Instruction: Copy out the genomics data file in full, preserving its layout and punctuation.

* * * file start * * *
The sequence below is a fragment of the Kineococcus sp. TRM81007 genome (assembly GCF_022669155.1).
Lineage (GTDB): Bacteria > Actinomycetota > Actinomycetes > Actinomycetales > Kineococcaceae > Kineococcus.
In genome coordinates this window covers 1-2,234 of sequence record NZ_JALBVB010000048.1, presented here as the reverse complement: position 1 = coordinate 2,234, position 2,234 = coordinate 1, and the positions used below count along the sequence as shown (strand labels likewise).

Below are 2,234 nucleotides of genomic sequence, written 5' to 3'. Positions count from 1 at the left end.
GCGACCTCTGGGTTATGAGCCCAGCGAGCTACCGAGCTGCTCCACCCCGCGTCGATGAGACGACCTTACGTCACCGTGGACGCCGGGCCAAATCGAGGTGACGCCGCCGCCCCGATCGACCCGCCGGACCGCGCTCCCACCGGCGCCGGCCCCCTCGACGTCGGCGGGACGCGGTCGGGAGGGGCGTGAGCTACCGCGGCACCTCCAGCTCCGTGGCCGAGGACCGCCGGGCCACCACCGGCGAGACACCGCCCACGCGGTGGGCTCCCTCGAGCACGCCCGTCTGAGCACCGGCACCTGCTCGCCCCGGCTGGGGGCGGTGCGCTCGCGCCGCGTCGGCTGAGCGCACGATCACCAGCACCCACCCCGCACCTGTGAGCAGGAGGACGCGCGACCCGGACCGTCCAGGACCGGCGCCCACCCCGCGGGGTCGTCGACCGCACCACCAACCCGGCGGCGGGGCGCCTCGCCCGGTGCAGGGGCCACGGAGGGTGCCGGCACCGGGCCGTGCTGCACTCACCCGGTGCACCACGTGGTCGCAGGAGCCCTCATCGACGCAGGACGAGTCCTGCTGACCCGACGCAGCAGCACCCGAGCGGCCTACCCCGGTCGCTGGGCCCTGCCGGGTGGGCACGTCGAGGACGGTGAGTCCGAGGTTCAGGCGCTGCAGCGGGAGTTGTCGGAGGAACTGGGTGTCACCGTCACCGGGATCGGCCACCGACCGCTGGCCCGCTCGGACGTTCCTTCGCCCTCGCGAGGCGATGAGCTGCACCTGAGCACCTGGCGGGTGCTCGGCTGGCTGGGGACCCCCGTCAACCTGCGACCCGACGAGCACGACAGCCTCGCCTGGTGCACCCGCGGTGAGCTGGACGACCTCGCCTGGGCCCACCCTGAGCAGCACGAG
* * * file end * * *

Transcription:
The sequence below is a fragment of the Kineococcus sp. TRM81007 genome (assembly GCF_022669155.1).
Lineage (GTDB): Bacteria > Actinomycetota > Actinomycetes > Actinomycetales > Kineococcaceae > Kineococcus.
In genome coordinates this window covers 1-2,234 of sequence record NZ_JALBVB010000048.1, presented here as the reverse complement: position 1 = coordinate 2,234, position 2,234 = coordinate 1, and the positions used below count along the sequence as shown (strand labels likewise).

Below are 2,234 nucleotides of genomic sequence, written 5' to 3'. Positions count from 1 at the left end.
GCGACCTCTGGGTTATGAGCCCAGCGAGCTACCGAGCTGCTCCACCCCGCGTCGATGAGACGACCTTACGTCACCGTGGACGCCGGGCCAAATCGAGGTGACGCCGCCGCCCCGATCGACCCGCCGGACCGCGCTCCCACCGGCGCCGGCCCCCTCGACGTCGGCGGGACGCGGTCGGGAGGGGCGTGAGCTACCGCGGCACCTCCAGCTCCGTGGCCGAGGACCGCCGGGCCACCACCGGCGAGACACCGCCCACGCGGTGGGCTCCCTCGAGCACGCCCGTCTGAGCACCGGCACCTGCTCGCCCCGGCTGGGGGCGGTGCGCTCGCGCCGCGTCGGCTGAGCGCACGATCACCAGCACCCACCCCGCACCTGTGAGCAGGAGGACGCGCGACCCGGACCGTCCAGGACCGGCGCCCACCCCGCGGGGTCGTCGACCGCACCACCAACCCGGCGGCGGGGCGCCTCGCCCGGTGCAGGGGCCACGGAGGGTGCCGGCACCGGGCCGTGCTGCACTCACCCGGTGCACCACGTGGTCGCAGGAGCCCTCATCGACGCAGGACGAGTCCTGCTGACCCGACGCAGCAGCACCCGAGCGGCCTACCCCGGTCGCTGGGCCCTGCCGGGTGGGCACGTCGAGGACGGTGAGTCCGAGGTTCAGGCGCTGCAGCGGGAGTTGTCGGAGGAACTGGGTGTCACCGTCACCGGGATCGGCCACCGACCGCTGGCCCGCTCGGACGTTCCTTCGCCCTCGCGAGGCGATGAGCTGCACCTGAGCACCTGGCGGGTGCTCGGCTGGCTGGGGACCCCCGTCAACCTGCGACCCGACGAGCACGACAGCCTCGCCTGGTGCACCCGCGGTGAGCTGGACGACCTCGCCTGGGCCCACCCTGAGCAGCACGAG